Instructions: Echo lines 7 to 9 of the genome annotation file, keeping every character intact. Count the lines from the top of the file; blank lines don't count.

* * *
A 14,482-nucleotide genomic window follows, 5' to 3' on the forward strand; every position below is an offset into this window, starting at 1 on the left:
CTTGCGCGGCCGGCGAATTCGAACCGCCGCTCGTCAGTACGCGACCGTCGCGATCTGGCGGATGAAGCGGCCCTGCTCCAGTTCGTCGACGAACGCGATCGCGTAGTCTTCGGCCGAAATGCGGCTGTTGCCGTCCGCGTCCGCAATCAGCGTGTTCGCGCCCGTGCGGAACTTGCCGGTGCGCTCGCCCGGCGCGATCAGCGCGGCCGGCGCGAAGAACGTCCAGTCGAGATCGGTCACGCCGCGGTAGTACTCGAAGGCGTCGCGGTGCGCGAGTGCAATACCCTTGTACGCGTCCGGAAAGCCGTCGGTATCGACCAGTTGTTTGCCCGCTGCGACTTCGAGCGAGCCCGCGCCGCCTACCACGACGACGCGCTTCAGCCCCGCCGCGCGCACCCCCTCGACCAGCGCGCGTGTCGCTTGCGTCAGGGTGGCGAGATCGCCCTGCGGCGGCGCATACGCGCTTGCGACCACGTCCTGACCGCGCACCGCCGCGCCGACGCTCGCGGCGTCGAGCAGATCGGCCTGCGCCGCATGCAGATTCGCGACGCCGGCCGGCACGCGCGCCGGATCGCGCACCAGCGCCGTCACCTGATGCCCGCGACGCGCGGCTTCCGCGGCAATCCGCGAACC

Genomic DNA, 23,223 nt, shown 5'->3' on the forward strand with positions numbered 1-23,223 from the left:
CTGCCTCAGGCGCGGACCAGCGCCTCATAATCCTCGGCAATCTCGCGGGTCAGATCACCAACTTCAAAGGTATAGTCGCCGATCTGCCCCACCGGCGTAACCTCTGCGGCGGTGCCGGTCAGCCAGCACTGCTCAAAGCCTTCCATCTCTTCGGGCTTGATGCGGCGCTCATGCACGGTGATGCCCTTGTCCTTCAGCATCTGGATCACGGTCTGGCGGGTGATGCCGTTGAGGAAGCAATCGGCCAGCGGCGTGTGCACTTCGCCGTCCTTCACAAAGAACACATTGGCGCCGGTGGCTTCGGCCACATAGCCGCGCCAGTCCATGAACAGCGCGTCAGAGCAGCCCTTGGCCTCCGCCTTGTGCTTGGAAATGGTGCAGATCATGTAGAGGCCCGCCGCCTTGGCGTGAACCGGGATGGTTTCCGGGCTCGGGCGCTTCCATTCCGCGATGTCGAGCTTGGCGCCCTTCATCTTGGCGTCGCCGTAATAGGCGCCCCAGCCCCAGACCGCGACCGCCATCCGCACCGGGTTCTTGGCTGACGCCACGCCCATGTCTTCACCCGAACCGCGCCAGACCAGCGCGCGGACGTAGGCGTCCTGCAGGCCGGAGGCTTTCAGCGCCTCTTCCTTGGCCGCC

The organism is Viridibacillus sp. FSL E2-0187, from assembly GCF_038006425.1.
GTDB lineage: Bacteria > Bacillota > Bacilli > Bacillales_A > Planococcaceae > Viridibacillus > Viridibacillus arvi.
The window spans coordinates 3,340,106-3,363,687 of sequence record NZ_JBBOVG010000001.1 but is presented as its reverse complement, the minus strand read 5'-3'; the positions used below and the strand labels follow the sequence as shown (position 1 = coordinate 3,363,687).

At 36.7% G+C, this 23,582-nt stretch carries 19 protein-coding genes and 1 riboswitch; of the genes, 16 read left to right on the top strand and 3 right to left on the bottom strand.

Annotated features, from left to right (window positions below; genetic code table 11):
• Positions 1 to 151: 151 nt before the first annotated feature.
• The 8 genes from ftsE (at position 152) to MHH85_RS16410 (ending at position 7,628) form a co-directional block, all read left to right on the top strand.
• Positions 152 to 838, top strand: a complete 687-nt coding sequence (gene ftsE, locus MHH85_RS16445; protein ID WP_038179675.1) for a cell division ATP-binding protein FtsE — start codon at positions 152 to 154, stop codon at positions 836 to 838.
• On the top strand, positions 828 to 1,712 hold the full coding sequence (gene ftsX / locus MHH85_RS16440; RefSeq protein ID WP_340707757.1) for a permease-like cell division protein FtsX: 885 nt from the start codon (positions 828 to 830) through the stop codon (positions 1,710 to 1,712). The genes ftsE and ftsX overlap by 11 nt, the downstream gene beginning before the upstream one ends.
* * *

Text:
The window spans coordinates 3,340,106-3,363,687 of sequence record NZ_JBBOVG010000001.1 but is presented as its reverse complement, the minus strand read 5'-3'; the positions used below and the strand labels follow the sequence as shown (position 1 = coordinate 3,363,687).

At 36.7% G+C, this 23,582-nt stretch carries 19 protein-coding genes and 1 riboswitch; of the genes, 16 read left to right on the top strand and 3 right to left on the bottom strand.

Annotated features, from left to right (window positions below; genetic code table 11):